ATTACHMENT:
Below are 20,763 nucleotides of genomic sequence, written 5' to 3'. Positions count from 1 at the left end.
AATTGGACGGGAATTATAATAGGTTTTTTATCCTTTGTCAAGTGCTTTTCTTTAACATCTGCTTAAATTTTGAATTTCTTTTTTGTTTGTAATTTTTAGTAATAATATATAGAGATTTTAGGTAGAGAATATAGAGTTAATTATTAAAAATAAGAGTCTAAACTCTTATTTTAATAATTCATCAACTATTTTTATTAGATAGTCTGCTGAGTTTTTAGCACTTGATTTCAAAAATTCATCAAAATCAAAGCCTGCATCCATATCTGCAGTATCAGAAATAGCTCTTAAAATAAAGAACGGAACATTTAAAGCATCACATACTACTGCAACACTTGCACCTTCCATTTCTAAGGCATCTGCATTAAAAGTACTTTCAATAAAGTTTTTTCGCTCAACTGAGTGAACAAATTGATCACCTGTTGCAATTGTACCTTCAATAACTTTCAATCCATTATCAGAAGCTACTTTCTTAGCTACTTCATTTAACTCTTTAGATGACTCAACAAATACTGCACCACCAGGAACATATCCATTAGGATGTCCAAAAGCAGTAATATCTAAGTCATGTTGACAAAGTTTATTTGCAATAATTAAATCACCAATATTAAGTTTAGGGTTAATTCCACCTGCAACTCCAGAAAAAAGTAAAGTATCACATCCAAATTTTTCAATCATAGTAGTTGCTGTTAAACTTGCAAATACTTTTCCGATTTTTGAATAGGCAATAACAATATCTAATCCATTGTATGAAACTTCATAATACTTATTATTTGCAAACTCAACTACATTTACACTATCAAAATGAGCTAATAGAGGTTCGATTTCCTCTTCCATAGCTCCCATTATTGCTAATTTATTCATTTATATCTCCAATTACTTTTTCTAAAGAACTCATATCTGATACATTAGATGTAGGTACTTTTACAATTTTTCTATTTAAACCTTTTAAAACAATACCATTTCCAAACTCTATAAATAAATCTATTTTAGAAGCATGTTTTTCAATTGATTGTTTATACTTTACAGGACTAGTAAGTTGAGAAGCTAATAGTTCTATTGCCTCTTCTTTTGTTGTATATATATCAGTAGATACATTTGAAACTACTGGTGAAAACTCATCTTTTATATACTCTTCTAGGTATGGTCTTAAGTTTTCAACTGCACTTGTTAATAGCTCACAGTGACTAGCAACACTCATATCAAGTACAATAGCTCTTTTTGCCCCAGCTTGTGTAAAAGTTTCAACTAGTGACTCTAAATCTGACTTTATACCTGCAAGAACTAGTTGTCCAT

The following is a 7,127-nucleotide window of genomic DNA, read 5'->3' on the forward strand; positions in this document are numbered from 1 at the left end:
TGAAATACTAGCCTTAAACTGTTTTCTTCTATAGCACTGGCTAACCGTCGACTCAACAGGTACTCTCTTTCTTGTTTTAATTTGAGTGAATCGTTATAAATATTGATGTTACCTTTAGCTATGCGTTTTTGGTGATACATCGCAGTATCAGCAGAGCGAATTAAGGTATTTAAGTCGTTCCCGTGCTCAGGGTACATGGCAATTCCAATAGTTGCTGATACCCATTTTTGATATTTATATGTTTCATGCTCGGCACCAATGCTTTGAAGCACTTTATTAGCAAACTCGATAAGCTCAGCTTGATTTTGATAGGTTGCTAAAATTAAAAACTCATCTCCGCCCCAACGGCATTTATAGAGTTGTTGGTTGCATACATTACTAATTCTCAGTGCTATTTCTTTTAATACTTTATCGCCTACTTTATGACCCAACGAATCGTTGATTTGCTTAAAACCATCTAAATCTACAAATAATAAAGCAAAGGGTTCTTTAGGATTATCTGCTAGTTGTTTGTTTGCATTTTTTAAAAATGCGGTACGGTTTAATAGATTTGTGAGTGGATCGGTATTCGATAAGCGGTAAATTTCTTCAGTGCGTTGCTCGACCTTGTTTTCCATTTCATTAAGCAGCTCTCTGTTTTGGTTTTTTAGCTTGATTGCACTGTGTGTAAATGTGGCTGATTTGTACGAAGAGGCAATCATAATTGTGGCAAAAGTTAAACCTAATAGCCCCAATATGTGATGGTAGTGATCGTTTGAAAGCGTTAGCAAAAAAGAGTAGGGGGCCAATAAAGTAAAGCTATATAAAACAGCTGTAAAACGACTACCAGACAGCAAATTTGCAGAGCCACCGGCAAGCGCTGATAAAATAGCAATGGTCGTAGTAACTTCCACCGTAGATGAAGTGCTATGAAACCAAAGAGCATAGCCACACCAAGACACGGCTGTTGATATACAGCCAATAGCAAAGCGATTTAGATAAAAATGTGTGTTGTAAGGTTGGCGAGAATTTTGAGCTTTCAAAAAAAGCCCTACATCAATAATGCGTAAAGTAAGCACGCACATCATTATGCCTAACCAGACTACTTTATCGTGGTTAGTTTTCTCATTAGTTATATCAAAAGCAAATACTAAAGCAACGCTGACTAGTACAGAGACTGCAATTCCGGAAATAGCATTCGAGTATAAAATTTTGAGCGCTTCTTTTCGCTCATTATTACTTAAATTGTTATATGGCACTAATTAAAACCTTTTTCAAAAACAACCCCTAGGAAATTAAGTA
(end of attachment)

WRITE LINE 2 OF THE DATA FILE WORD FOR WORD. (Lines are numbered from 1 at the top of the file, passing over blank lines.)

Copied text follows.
AATTGGACGGGAATTATAATAGGTTTTTTATCCTTTGTCAAGTGCTTTTCTTTAACATCTGCTTAAATTTTGAATTTCTTTTTTGTTTGTAATTTTTAGTAATAATATATAGAGATTTTAGGTAGAGAATATAGAGTTAATTATTAAAAATAAGAGTCTAAACTCTTATTTTAATAATTCATCAACTATTTTTATTAGATAGTCTGCTGAGTTTTTAGCACTTGATTTCAAAAATTCATCAAAATCAAAGCCTGCATCCATATCTGCAGTATCAGAAATAGCTCTTAAAATAAAGAACGGAACATTTAAAGCATCACATACTACTGCAACACTTGCACCTTCCATTTCTAAGGCATCTGCATTAAAAGTACTTTCAATAAAGTTTTTTCGCTCAACTGAGTGAACAAATTGATCACCTGTTGCAATTGTACCTTCAATAACTTTCAATCCATTATCAGAAGCTACTTTCTTAGCTACTTCATTTAACTCTTTAGATGACTCAACAAATACTGCACCACCAGGAACATATCCATTAGGATGTCCAAAAGCAGTAATATCTAAGTCATGTTGACAAAGTTTATTTGCAATAATTAAATCACCAATATTAAGTTTAGGGTTAATTCCACCTGCAACTCCAGAAAAAAGTAAAGTATCACATCCAAATTTTTCAATCATAGTAGTTGCTGTTAAACTTGCAAATACTTTTCCGATTTTTGAATAGGCAATAACAATATCTAATCCATTGTATGAAACTTCATAATACTTATTATTTGCAAACTCAACTACATTTACACTATCAAAATGAGCTAATAGAGGTTCGATTTCCTCTTCCATAGCTCCCATTATTGCTAATTTATTCATTTATATCTCCAATTACTTTTTCTAAAGAACTCATATCTGATACATTAGATGTAGGTACTTTTACAATTTTTCTATTTAAACCTTTTAAAACAATACCATTTCCAAACTCTATAAATAAATCTATTTTAGAAGCATGTTTTTCAATTGATTGTTTATACTTTACAGGACTAGTAAGTTGAGAAGCTAATAGTTCTATTGCCTCTTCTTTTGTTGTATATATATCAGTAGATACATTTGAAACTACTGGTGAAAACTCATCTTTTATATACTCTTCTAGGTATGGTCTTAAGTTTTCAACTGCACTTGTTAATAGCTCACAGTGACTAGCAACACTCATATCAAGTACAATAGCTCTTTTTGCCCCAGCTTGTGTAAAAGTTTCAACTAGTGACTCTAAATCTGACTTTATACCTGCAAGAACTAGTTGTCCAT